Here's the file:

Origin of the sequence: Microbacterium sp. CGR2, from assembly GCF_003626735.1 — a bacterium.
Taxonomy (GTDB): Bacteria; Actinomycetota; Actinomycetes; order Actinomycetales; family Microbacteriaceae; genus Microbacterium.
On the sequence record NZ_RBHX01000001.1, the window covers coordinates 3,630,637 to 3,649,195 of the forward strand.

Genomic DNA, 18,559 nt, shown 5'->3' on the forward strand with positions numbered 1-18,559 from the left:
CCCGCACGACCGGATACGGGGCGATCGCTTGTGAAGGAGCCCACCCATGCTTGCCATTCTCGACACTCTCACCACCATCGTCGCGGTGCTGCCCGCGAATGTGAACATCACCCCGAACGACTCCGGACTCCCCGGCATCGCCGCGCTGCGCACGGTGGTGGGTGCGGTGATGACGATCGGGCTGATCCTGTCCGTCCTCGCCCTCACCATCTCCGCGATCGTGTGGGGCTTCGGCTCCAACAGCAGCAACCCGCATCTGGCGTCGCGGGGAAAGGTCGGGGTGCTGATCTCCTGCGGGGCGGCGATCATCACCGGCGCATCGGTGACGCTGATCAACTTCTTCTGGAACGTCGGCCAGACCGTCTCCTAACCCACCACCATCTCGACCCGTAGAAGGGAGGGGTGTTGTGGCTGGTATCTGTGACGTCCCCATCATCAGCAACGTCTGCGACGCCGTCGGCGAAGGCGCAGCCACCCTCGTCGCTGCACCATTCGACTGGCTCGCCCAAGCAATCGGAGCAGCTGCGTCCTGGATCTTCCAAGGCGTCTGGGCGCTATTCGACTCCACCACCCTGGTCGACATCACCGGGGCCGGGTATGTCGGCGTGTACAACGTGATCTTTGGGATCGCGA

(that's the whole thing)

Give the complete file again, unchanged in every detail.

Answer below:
Origin of the sequence: Microbacterium sp. CGR2, from assembly GCF_003626735.1 — a bacterium.
Taxonomy (GTDB): Bacteria; Actinomycetota; Actinomycetes; order Actinomycetales; family Microbacteriaceae; genus Microbacterium.
On the sequence record NZ_RBHX01000001.1, the window covers coordinates 3,630,637 to 3,649,195 of the forward strand.

Genomic DNA, 18,559 nt, shown 5'->3' on the forward strand with positions numbered 1-18,559 from the left:
CCCGCACGACCGGATACGGGGCGATCGCTTGTGAAGGAGCCCACCCATGCTTGCCATTCTCGACACTCTCACCACCATCGTCGCGGTGCTGCCCGCGAATGTGAACATCACCCCGAACGACTCCGGACTCCCCGGCATCGCCGCGCTGCGCACGGTGGTGGGTGCGGTGATGACGATCGGGCTGATCCTGTCCGTCCTCGCCCTCACCATCTCCGCGATCGTGTGGGGCTTCGGCTCCAACAGCAGCAACCCGCATCTGGCGTCGCGGGGAAAGGTCGGGGTGCTGATCTCCTGCGGGGCGGCGATCATCACCGGCGCATCGGTGACGCTGATCAACTTCTTCTGGAACGTCGGCCAGACCGTCTCCTAACCCACCACCATCTCGACCCGTAGAAGGGAGGGGTGTTGTGGCTGGTATCTGTGACGTCCCCATCATCAGCAACGTCTGCGACGCCGTCGGCGAAGGCGCAGCCACCCTCGTCGCTGCACCATTCGACTGGCTCGCCCAAGCAATCGGAGCAGCTGCGTCCTGGATCTTCCAAGGCGTCTGGGCGCTATTCGACTCCACCACCCTGGTCGACATCACCGGGGCCGGGTATGTCGGCGTGTACAACGTGATCTTTGGGATCGCGA